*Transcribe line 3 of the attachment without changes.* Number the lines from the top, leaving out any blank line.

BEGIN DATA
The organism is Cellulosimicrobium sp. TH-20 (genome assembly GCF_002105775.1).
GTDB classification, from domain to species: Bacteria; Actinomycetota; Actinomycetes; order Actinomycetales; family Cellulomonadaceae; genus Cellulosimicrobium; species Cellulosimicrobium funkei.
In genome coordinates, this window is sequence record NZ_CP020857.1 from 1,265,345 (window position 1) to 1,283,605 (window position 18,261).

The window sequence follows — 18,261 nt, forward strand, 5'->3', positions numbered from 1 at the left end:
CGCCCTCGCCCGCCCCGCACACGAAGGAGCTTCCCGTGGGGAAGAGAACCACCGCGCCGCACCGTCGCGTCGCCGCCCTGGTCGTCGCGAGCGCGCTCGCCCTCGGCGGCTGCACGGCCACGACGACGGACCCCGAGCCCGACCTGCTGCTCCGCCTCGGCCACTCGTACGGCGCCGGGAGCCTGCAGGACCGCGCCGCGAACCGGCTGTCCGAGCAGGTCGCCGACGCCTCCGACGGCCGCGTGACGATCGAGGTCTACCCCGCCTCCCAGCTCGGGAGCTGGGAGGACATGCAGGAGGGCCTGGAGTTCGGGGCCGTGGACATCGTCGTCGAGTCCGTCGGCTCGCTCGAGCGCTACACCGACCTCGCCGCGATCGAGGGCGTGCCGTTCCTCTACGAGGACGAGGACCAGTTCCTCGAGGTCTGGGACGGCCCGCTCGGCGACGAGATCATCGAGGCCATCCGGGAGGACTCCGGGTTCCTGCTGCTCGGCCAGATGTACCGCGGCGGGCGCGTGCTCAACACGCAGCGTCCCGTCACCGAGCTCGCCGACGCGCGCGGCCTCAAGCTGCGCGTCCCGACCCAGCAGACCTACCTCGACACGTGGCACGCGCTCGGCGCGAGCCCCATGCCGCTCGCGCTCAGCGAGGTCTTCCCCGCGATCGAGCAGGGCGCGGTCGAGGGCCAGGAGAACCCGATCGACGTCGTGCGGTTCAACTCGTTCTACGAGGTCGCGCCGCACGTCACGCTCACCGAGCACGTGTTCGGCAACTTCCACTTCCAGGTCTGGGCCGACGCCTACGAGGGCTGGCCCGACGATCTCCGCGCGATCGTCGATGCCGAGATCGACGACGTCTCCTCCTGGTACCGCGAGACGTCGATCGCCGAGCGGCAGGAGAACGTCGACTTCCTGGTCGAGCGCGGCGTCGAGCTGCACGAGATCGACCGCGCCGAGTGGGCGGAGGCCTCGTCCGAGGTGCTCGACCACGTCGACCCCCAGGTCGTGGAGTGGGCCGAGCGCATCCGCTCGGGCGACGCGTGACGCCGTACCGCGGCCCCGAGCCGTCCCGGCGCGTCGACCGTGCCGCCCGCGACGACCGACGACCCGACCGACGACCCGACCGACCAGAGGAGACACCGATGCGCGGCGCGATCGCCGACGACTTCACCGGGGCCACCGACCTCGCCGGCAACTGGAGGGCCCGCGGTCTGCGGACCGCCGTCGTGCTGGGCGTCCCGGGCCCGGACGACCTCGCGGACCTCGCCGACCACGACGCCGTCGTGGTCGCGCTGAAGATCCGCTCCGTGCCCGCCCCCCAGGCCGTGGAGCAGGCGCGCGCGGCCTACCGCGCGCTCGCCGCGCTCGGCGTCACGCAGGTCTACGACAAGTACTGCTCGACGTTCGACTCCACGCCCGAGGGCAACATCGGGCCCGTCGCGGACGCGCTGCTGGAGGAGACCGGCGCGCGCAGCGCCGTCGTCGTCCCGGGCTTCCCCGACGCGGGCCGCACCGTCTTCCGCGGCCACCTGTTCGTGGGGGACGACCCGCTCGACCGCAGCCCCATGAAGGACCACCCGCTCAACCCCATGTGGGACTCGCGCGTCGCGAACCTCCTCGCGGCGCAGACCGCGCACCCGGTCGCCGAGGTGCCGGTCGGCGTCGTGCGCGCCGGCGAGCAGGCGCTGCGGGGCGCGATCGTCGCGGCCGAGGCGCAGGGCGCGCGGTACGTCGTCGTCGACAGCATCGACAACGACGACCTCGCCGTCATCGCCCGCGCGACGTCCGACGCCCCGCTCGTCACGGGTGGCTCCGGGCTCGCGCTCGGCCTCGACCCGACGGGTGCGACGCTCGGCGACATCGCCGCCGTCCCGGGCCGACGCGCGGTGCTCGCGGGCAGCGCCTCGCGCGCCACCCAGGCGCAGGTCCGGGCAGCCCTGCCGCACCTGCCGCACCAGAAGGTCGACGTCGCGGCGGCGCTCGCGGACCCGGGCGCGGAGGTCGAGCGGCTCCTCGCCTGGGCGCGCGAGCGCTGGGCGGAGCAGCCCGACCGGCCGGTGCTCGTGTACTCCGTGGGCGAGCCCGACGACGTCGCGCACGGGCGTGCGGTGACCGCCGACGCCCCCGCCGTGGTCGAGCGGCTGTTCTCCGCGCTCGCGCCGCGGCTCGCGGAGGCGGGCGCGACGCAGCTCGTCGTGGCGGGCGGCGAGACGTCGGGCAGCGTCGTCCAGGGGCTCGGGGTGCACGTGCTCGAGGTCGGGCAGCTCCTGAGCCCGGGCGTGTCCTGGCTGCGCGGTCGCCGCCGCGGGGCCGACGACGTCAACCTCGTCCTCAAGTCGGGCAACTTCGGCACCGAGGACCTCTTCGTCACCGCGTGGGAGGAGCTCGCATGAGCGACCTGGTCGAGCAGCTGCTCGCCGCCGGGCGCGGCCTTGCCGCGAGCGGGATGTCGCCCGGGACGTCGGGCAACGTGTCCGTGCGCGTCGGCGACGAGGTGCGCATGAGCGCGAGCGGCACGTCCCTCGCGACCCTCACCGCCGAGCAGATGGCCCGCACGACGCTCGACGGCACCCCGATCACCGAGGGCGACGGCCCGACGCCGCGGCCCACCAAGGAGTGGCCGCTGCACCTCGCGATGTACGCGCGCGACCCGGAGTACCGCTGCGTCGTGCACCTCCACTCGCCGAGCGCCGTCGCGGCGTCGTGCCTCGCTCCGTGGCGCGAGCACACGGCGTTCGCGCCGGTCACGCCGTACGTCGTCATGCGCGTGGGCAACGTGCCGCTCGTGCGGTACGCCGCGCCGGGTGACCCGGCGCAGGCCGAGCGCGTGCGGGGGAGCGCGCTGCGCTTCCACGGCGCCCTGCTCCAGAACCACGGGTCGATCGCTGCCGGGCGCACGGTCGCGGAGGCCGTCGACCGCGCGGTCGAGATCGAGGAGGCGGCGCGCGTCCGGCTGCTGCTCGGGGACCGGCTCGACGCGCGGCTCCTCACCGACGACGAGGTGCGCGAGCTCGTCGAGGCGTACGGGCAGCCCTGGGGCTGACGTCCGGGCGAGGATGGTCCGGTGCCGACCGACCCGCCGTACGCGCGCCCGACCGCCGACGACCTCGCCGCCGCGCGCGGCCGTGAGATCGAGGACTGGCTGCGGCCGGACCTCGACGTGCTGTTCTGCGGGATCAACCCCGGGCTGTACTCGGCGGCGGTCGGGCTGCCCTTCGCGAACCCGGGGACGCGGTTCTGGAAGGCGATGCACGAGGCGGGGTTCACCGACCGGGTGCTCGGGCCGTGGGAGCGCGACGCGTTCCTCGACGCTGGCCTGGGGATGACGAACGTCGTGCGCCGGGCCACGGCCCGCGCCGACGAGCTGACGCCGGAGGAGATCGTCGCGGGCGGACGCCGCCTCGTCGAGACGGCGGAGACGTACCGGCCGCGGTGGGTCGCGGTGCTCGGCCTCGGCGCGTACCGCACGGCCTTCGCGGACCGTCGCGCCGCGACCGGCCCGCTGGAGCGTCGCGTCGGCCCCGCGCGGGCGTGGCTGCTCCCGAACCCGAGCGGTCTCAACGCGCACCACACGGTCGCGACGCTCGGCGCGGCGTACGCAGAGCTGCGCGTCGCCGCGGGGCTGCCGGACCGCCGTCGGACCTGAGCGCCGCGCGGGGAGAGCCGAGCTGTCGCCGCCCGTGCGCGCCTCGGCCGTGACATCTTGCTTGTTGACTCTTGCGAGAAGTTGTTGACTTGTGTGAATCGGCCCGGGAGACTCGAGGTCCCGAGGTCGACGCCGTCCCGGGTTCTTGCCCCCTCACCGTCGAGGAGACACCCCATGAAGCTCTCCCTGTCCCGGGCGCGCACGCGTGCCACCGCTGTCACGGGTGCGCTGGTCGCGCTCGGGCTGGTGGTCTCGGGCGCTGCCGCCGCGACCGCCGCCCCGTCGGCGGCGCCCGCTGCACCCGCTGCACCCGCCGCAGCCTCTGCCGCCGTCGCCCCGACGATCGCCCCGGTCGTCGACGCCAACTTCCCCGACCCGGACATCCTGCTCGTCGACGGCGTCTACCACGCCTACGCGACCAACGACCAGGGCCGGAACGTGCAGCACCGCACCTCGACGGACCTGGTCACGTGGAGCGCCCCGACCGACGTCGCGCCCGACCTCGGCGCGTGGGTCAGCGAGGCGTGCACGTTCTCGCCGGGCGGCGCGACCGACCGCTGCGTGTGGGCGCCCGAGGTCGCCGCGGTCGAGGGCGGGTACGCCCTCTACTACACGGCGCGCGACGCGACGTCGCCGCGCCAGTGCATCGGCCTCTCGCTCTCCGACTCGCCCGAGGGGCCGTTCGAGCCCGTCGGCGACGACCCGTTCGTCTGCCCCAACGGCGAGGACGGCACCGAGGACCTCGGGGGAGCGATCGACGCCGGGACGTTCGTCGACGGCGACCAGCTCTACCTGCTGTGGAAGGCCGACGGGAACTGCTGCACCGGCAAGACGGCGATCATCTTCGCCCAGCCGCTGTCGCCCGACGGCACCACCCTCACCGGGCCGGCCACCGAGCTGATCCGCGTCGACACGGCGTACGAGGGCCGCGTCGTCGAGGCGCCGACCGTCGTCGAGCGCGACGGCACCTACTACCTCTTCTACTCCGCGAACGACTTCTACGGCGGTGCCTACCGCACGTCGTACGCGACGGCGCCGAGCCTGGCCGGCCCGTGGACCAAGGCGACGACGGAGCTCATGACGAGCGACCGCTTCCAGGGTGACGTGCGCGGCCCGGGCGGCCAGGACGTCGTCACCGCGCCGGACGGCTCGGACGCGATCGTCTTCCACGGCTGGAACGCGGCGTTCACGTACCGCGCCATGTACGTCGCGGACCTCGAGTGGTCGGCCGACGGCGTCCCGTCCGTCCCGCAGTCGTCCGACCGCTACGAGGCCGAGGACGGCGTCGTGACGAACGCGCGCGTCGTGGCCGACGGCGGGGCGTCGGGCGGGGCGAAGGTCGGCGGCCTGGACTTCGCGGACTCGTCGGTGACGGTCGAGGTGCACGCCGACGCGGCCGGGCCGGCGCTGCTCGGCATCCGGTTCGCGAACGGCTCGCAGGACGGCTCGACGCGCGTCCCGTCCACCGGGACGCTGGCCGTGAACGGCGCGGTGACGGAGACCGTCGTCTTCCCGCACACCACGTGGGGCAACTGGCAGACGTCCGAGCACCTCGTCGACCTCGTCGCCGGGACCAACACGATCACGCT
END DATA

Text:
In genome coordinates, this window is sequence record NZ_CP020857.1 from 1,265,345 (window position 1) to 1,283,605 (window position 18,261).